MANSFIELD 66/67 is about the last two years of movie goddess Jayne Mansfield's life and the rumors swirling around her untimely death being caused by a curse after her alleged romantic dalliance with Anton LaVey, head of the Church of Satan.
An Interesting Story of a Tragic Icon, but the UK Material is Disastrous
Mansfield 66/7 contains a number of interesting contributors (John Waters, Kenneth Anger) and film academics to convey the fascinating, but tragic, life of Janye Mansfield. The documentary covers good ground, with the Anton LaVey sections and footage being particularly insightful (in fact, I would have liked the film to focus much more on the LaVey/Mansfield connection). As such, the US material is compelling (although some unnecessary animated sequences go a bit off track), but the film then bizarrely splices these sequences with dance and 'drama' scenes produced by a group of Leeds-based performance students. While no doubt arty in intent, these sections of the film are distracting, weird, incongrous, shot in a flat cinematic style that jars with the US footage, and are ultimately really quite awful. Why the producers opted for this approach is a mystery, but the UK scenes only serve to undercut the narrative badly. As such, the filmmakers should have replaced them with further or longer relevant interviews and footage that illuminate the life of Jayne Mansfield in the 1966/7 period rather than indulging in telling parts of the tale through interpretative dance, lifeless sketches, and various Leeds folk leaping and capering about in bad blonde wigs.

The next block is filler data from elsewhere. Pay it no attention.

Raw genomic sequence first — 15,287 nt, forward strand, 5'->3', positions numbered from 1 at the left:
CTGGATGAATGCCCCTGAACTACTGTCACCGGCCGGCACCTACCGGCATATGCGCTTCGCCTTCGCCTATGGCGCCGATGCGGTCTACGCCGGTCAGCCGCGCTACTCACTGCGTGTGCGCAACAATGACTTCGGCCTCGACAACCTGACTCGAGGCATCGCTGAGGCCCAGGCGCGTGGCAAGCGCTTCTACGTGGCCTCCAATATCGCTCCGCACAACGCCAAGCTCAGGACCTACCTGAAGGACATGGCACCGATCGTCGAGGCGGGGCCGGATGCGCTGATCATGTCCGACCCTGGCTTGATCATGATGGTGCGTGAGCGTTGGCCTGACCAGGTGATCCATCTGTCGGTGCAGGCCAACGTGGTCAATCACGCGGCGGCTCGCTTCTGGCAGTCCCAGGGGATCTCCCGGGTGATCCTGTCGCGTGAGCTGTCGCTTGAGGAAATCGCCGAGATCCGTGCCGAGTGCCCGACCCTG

9 of 10 people found this review helpful.
Was this review helpful to you?
| Report this